Excerpted From: Pedro Gerson, Punitive Legal Immigration, 112 Kentucky Law Journal 331 (2023-2024) (288 Footnotes) (Full Document)

PedroGersonMy wife and I have resided legally in the United States for the last six years. Throughout that entire time, my wife has been unable to obtain gainful employment because her visa status prohibits her from doing so. Also, during the past six years, both of us have gone through spells of time where we cannot leave the country. If we did, we would be unable to legally re-enter on our current visas, which would lead to me losing my job. At the time of writing, we have been unable to travel to visit family members for twelve months (and counting). All of this has been the normal, and some would say, the natural, part of the legal immigration process.

As far as legal immigration burdens go, what my wife and I have experienced (and are experiencing) is relatively minor and incredibly common. It is, in fact, just one example of the numerous consequences of onerous--and perhaps nonsensical--rules and regulations that plague the American legal immigration system. There are stories of professionals who cannot work, individuals who miss out on weddings or funerals of their loved ones, and thousands of dollars and hours wasted in procuring temporary employment and travel permits over the years. Although paling in comparison to the suffering of irregular or undocumented migration, the legal immigration system causes and tolerates a myriad of human tragedies that unfold in the face of an ossified and uncooperative bureaucracy.

Over 100,000 lawful migrants who arrived as children and grew up in the country face returning to their countries of origin because they do not qualify for any type of status, leading them to be separated from their family members who can legally stay in the country. Others, who have migrated permanently can, in theory, sponsor their relatives to join them. Those family members, however, will be unable to realize their dreams because, in spite of having approved immigration petitions for their relatives, the case backlog and wait times for citizens of certain countries are so severe. Another at-risk group is beneficiaries of “temporary” immigration programs that have gone on for over two decades, leading people to establish livelihoods in the U.S. that could be destroyed at the whim of any administration.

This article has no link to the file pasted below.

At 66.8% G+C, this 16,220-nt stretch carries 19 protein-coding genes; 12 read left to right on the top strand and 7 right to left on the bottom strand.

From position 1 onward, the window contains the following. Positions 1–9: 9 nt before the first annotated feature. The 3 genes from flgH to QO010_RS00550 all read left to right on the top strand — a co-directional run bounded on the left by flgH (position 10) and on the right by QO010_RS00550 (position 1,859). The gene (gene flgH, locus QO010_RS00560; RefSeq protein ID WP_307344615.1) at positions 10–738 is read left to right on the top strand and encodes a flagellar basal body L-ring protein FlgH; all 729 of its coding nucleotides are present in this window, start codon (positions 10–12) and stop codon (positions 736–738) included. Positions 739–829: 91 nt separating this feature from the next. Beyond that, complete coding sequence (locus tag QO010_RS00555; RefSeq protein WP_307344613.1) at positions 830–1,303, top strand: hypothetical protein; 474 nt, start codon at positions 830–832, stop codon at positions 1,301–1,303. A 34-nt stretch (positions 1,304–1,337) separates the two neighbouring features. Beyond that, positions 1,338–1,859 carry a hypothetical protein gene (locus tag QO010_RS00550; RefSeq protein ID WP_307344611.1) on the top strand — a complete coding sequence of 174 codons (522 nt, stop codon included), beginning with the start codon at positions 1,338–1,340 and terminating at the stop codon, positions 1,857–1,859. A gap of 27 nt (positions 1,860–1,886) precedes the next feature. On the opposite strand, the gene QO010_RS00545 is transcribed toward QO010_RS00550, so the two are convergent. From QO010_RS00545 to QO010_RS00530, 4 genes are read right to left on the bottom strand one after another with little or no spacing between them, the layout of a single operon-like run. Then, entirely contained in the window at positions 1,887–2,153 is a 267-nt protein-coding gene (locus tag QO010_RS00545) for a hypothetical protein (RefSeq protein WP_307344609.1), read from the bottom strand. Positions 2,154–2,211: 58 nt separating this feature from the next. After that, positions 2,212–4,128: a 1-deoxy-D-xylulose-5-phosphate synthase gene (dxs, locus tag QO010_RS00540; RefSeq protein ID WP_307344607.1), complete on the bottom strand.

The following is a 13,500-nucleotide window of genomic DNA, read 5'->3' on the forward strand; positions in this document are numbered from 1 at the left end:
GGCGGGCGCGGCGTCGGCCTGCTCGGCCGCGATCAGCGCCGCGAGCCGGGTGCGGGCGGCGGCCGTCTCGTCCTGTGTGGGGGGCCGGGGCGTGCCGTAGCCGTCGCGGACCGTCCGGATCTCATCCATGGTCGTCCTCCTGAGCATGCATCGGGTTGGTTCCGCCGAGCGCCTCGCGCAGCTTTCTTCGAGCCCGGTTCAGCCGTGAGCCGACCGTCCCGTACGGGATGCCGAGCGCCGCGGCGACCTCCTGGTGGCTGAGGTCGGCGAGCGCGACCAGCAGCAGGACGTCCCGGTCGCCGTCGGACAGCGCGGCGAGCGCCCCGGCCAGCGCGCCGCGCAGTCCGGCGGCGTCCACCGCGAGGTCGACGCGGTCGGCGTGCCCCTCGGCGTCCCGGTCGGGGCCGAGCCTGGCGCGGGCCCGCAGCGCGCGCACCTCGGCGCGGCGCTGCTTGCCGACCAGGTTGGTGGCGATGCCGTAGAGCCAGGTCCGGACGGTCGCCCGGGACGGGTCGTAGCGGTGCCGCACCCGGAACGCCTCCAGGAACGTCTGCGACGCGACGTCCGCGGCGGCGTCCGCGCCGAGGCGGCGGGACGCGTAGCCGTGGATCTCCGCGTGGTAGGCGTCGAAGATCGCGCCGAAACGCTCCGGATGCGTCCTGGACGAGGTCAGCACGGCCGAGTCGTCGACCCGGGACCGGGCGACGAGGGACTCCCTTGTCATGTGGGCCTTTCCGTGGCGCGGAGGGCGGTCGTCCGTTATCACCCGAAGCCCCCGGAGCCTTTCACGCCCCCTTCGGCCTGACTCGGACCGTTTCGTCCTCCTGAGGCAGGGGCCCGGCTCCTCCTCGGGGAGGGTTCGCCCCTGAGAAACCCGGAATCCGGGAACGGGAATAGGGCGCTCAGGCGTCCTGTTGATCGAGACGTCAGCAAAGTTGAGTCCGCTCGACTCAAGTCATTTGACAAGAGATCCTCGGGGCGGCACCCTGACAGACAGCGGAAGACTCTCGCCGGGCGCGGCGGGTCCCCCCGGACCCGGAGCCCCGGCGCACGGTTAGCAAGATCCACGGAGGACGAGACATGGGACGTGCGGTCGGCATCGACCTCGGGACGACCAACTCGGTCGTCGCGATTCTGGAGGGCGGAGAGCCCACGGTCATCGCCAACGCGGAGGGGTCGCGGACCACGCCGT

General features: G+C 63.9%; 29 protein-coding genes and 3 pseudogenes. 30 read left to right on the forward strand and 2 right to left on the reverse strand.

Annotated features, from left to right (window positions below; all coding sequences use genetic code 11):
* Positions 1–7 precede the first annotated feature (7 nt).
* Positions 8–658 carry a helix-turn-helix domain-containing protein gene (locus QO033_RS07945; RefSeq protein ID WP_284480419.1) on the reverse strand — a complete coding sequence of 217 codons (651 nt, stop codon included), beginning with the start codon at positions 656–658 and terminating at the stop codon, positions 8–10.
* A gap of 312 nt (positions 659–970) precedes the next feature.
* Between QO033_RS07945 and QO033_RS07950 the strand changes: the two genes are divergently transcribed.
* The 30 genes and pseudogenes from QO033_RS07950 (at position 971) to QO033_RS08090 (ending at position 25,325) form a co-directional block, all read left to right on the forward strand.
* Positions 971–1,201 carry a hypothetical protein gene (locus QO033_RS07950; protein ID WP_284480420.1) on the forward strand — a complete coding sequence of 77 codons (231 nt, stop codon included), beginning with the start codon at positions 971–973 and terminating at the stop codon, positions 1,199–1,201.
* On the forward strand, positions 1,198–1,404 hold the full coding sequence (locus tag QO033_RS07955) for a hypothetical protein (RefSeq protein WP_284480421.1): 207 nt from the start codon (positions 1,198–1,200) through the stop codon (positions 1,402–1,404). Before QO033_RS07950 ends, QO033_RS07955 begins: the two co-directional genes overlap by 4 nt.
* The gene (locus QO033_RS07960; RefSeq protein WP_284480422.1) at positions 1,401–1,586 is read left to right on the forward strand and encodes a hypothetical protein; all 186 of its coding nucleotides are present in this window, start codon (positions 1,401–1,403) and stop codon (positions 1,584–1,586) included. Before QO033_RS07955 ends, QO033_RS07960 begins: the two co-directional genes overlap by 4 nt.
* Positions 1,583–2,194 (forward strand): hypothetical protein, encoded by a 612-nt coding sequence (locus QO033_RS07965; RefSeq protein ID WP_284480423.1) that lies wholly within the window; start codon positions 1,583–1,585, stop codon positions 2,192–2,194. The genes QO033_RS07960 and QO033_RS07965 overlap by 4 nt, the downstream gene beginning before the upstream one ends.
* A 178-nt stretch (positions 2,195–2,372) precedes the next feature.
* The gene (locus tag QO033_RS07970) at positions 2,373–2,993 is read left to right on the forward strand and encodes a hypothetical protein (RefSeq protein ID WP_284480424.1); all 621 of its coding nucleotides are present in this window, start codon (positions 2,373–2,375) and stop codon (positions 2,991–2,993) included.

As will be explored more fully in Section II, documented immigrants face restrictions or prohibitions on employment, travel, and study, as well as potential family separation, duplicative and increasing filing fees, unconscionable delays in acquiring status, and perennial lesser rights than full citizenship (even if citizenship is granted). While not all documented immigrants face all of these harms, an immigrant's exposure to them is not premised on any wrongdoing by that person whatsoever. Rather, these restrictions, prohibitions, costs, delays, and risks exist for completely law-abiding immigrants. For this reason, I call them “the collateral consequences of legal immigration.”